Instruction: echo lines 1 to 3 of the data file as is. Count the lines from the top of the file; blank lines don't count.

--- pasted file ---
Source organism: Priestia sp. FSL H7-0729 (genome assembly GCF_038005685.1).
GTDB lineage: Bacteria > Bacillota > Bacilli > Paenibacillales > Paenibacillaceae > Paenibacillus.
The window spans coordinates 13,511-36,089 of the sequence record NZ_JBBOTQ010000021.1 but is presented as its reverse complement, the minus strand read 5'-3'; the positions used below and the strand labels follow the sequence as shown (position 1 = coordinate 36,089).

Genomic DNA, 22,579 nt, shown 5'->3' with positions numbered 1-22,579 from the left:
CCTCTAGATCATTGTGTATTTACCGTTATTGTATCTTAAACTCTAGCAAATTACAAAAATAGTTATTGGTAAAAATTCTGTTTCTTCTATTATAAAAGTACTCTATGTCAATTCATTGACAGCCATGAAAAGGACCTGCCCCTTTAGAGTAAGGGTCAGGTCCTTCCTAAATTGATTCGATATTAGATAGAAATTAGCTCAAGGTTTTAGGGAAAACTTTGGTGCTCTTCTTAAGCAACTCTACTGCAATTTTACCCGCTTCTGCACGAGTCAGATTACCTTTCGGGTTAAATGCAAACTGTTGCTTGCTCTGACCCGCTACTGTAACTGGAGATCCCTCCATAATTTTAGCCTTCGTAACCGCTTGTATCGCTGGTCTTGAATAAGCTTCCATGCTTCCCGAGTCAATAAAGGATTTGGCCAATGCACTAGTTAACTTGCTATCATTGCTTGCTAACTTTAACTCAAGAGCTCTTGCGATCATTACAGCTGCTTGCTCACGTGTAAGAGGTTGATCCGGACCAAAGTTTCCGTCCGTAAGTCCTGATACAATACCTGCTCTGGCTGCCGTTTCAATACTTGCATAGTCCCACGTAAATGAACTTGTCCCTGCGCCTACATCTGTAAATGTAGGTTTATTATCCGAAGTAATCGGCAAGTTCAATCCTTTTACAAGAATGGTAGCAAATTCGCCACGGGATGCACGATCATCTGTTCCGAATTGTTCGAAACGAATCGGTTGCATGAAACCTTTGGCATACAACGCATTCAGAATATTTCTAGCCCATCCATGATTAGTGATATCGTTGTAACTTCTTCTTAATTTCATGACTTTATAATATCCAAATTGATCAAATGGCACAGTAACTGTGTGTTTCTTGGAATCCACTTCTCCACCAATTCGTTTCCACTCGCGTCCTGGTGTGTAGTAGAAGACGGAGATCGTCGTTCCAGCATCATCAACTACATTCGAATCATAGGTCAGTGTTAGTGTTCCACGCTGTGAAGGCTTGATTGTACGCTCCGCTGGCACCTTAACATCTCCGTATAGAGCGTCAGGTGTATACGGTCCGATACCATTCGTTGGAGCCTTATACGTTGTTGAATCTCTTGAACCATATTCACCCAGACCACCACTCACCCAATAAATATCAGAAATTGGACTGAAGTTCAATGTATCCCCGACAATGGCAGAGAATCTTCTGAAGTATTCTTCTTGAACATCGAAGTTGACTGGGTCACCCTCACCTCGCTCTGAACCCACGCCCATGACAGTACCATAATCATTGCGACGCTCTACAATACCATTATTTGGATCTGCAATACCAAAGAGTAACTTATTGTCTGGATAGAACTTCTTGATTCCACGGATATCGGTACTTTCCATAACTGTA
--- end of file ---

Source organism: Priestia sp. FSL H7-0729 (genome assembly GCF_038005685.1).
GTDB lineage: Bacteria > Bacillota > Bacilli > Paenibacillales > Paenibacillaceae > Paenibacillus.
The window spans coordinates 13,511-36,089 of the sequence record NZ_JBBOTQ010000021.1 but is presented as its reverse complement, the minus strand read 5'-3'; the positions used below and the strand labels follow the sequence as shown (position 1 = coordinate 36,089).